Scripting | Documentation - Roblox Creator Hub (2024)

Scripts are plain text files that let you add custom, dynamic behavior to your experiences. You can use scripts to trigger in-game events, respond to player input, save player data, create leaderboards, spawn enemies, control NPC behavior, and much, much more.

This section is for creators with some coding experience who want to know the specifics of scripting in Roblox.

If you've never written code before and want an introduction to programming, see Coding Fundamentals, which covers concepts like variables, functions, conditionals, loops, and arrays. For a more guided, step-by-step approach, see the Basic Gameplay tutorial.

Luau

Roblox scripts use the Luau programming language, which is derived from Lua 5.1.

  • Compared to Lua 5.1, Luau adds performance enhancements and many useful features, including an optional typing system, string interpolation, and generalized iteration for tables.

  • All valid Lua 5.1 code is valid Luau code, but the opposite is not true.

Most books and online resources for Lua are still broadly applicable to Luau. For a detailed summary of differences, see Compatibility in the Luau documentation. For language syntax, see the Luau Reference.

Luau Basics

Luau is gradually typed, so you don't need to specify a type when you create a variable. You can use type() to check object type:

logMessage = "User has more than 10 items!"

print(logMessage) --> User has more than 10 items!

print(type(logMessage)) --> string

Luau has global and local scopes, but it's almost always better to declare variables and functions locally with the local keyword:

local logMessage = "User has more than 10 items!"

local function printMessage()

print(logMessage)

end

printMessage() --> User has more than 10 items!

Lua uses nil to represent nonexistence or nothingness, which evaluates as false in conditional statements:

As you might have noticed, -- starts a one-line comment. --[[]] creates a block comment:

--[[

Shuts off the cosmic moon ray immediately.

Should only be called within 15 minutes of midnight Mountain Standard

Time to avoid damage to the cosmic moon ray.

]]

local function stopCosmicMoonRay()

-- add this later, it might prove important

end

Tables are the generic term for arrays and dictionaries. Arrays are one-based rather than zero-based, so the first item is [1]. You declare arrays and dictionaries with a single set of curly braces:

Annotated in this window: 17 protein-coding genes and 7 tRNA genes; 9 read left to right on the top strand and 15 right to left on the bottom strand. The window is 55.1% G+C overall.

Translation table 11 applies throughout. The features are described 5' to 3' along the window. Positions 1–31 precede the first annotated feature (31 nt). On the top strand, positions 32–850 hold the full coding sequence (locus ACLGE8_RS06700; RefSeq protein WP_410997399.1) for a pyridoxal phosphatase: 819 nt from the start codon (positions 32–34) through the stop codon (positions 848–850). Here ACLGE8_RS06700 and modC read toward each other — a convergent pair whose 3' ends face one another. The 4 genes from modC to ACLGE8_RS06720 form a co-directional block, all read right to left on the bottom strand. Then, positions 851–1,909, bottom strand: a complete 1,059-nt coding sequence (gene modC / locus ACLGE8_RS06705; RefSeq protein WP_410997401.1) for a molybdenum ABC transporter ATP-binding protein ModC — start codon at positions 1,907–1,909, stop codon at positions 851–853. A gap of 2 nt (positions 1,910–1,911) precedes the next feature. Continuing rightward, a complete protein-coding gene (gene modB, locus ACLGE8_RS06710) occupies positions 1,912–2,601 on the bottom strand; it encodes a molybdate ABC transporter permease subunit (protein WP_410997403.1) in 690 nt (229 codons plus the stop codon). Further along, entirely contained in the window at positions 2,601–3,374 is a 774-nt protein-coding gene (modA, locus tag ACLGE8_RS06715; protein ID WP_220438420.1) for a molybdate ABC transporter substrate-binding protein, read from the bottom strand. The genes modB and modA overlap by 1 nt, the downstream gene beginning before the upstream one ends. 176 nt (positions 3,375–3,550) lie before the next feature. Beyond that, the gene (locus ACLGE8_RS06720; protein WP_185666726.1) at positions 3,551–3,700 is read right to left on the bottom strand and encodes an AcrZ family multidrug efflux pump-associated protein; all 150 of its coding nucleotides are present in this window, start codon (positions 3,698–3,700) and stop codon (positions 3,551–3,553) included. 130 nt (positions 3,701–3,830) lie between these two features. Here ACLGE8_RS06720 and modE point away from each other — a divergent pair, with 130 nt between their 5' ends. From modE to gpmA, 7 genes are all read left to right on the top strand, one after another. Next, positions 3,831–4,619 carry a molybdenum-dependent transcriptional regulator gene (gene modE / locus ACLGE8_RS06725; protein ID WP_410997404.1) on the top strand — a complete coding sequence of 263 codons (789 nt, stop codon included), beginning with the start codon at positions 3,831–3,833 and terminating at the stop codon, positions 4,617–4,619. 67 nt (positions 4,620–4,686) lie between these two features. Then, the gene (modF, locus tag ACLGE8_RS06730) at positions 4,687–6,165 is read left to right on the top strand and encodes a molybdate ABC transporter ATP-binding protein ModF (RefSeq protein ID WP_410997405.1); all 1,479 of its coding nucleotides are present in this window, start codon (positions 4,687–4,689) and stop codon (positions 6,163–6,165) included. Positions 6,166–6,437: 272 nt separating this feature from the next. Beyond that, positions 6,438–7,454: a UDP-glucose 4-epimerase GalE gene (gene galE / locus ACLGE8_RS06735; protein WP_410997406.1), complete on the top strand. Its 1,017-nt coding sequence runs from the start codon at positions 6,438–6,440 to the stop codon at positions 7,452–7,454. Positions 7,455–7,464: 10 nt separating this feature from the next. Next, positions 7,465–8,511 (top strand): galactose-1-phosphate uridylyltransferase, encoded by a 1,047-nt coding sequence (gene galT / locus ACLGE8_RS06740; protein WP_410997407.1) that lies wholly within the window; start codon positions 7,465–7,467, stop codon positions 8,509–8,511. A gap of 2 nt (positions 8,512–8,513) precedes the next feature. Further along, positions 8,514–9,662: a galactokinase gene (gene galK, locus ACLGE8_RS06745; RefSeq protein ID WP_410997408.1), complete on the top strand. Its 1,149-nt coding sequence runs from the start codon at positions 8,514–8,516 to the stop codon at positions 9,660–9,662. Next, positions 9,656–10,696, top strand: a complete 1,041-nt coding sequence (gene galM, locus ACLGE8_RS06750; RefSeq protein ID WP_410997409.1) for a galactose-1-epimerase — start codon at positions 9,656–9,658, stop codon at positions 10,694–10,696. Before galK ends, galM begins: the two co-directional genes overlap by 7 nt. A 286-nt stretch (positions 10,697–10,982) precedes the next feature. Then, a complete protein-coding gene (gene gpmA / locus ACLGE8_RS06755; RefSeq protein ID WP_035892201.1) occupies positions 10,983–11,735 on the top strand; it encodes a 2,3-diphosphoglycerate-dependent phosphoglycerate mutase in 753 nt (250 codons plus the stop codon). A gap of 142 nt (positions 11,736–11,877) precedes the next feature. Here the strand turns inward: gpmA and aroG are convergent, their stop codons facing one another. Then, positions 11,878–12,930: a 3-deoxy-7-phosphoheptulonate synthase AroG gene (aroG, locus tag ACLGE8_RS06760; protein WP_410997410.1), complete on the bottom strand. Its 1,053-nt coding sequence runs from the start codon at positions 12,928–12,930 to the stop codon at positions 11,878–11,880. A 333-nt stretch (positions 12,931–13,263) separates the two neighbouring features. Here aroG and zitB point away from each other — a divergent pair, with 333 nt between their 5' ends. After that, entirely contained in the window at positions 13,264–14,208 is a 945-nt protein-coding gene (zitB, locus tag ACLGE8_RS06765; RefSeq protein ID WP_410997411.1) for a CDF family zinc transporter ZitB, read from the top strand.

local myArray = {"chips", "sparkling water", "salsa"}

local myDictionary = {

snack = "chips",

drink = "sparkling water",

dip = "salsa"

}

print(myArray[1]) --> chips

print(myDictionary.dip) --> salsa

You can iterate over tables using for loops with the ipairs() function for arrays and the pairs() function for dictionaries, but Luau also lets you omit these functions for cleaner syntax:

for index, value in ipairs(myArray) do -- standard Lua

print(index, value)

end

for key, value in pairs(myDictionary) do -- standard Lua

print(key, value)

end

for key, value in myDictionary do -- Luau generalized iteration

print(key, value)

end

Your First Script

  1. In Roblox Studio, hover over ServerScriptService in the Explorer window and click +.

  2. Select Script to add a new script.

  3. Right-click the script and rename it to HelloScript.

  4. Double-click the script to open it in the Script Editor.

  5. Add the following code to the file:

    local helloArray = {'h', 'e', 'l', 'l', 'o'}

    local worldArray = {'w', 'o', 'r', 'l', 'd'}

    for index, value in helloArray do

    print(value)

    end

    print(table.concat(worldArray))

  6. Ensure that the Output window is open.

  7. Click Play to run your experience.

  8. Note the output:

    h

    e

    l (x2)

    o

    world

Getting Comfortable

A big part of adapting to a new development environment is configuring it to meet your needs and understanding the tools at your disposal:

  • The Script Editor section of Studio Settings lets you adjust quality of life features like font, colors, indentation, autocomplete, brackets, and tooltips. You might also want to enable dark mode in the Studio section.

  • Holding Ctrl or Command and clicking on a function or variable takes you to its declaration in your codebase (or its online documentation). Using Find and Find All can help you navigate larger projects.

  • The Output window is the most basic tool for understanding the behavior of your scripts. Use the menu to enable Show Context and Show Source.

  • The Script Analysis window shows a summary of errors and warnings, but you might find its utility limited; the Script Editor already highlights these issues as you type.

  • Logging capabilities are minimal, with no concept of log levels like DEBUG or FATAL. Use print() and warn().

For more information about configuring Studio for scripting, see Script Editor. For information on using your favorite text editor and version control system, see External Tools.

Your Second Script

  1. In Roblox Studio, add a script to ReplicatedStorage in the Explorer window and rename it to OhNo.

  2. Add the following code to the file:

    print("Hello script types and locations!")

  3. Click Play to run your experience.

  4. Note how the output is no different than when you ran your first script.

To understand why the script didn't run, see Script Types and Locations.

Scripting | Documentation - Roblox Creator Hub (2024)

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